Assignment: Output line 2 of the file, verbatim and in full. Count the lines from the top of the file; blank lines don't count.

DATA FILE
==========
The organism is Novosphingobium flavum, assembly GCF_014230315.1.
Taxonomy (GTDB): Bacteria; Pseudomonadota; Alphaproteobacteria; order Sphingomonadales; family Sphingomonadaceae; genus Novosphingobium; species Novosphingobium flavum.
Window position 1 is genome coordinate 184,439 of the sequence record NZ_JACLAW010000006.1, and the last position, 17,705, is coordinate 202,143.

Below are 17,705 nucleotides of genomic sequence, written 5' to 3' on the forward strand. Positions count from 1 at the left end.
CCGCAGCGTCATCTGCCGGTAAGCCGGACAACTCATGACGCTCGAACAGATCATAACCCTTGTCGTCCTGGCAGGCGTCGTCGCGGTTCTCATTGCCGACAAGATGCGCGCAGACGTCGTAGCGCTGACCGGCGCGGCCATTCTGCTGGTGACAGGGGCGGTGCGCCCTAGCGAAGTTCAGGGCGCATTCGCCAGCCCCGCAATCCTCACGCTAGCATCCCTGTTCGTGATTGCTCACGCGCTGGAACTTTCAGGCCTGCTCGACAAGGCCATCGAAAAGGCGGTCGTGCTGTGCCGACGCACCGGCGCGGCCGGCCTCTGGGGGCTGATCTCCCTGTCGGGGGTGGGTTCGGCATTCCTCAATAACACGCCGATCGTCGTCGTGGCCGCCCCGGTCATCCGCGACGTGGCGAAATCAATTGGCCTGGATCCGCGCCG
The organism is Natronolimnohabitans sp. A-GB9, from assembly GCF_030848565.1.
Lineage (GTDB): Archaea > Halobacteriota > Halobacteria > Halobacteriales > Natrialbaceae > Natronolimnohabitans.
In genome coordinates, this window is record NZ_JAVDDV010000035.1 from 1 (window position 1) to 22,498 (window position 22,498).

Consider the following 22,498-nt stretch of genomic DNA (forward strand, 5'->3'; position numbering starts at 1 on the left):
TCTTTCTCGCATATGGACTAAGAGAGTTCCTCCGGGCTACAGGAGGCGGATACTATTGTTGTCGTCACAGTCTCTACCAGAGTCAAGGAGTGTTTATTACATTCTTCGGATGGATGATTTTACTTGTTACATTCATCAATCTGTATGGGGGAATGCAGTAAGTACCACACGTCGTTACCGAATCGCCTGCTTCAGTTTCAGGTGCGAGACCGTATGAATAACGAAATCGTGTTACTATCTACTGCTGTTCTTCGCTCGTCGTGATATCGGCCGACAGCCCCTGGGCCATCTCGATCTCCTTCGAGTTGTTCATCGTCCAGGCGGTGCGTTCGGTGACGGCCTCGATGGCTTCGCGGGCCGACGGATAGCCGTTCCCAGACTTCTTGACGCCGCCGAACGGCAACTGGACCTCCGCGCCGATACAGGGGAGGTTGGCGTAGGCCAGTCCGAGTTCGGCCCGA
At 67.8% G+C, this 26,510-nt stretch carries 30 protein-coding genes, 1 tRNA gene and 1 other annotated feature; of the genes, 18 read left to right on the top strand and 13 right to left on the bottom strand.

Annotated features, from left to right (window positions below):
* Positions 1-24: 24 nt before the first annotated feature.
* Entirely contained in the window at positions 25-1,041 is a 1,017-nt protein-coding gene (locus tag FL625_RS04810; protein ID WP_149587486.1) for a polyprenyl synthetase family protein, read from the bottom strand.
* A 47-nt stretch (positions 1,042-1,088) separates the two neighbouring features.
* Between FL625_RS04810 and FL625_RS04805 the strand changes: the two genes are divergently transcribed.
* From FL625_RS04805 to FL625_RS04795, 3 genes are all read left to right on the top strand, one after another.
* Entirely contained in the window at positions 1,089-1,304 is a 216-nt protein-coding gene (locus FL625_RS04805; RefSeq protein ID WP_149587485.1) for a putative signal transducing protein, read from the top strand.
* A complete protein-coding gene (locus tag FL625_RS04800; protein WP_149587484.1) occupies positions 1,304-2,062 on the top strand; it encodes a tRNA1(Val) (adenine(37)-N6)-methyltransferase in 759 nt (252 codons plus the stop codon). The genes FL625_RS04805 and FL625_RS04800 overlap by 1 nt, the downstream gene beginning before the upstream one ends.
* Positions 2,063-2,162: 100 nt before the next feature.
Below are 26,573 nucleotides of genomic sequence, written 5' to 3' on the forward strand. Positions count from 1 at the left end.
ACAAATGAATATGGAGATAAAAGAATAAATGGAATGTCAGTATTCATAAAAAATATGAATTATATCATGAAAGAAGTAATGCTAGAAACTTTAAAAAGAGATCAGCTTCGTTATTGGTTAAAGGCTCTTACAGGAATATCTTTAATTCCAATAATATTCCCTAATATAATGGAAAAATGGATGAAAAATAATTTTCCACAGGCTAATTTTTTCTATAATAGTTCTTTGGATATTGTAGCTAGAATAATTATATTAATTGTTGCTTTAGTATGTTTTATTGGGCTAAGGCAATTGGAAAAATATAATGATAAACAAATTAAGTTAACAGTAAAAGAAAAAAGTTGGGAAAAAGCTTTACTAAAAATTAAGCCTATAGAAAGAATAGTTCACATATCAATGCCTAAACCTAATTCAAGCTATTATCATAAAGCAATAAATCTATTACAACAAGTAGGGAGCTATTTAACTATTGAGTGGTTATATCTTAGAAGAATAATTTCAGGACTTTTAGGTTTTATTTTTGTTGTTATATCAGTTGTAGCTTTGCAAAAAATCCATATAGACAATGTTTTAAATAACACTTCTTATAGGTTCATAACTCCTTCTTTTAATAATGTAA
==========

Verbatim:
Taxonomy (GTDB): Bacteria; Pseudomonadota; Alphaproteobacteria; order Sphingomonadales; family Sphingomonadaceae; genus Novosphingobium; species Novosphingobium flavum.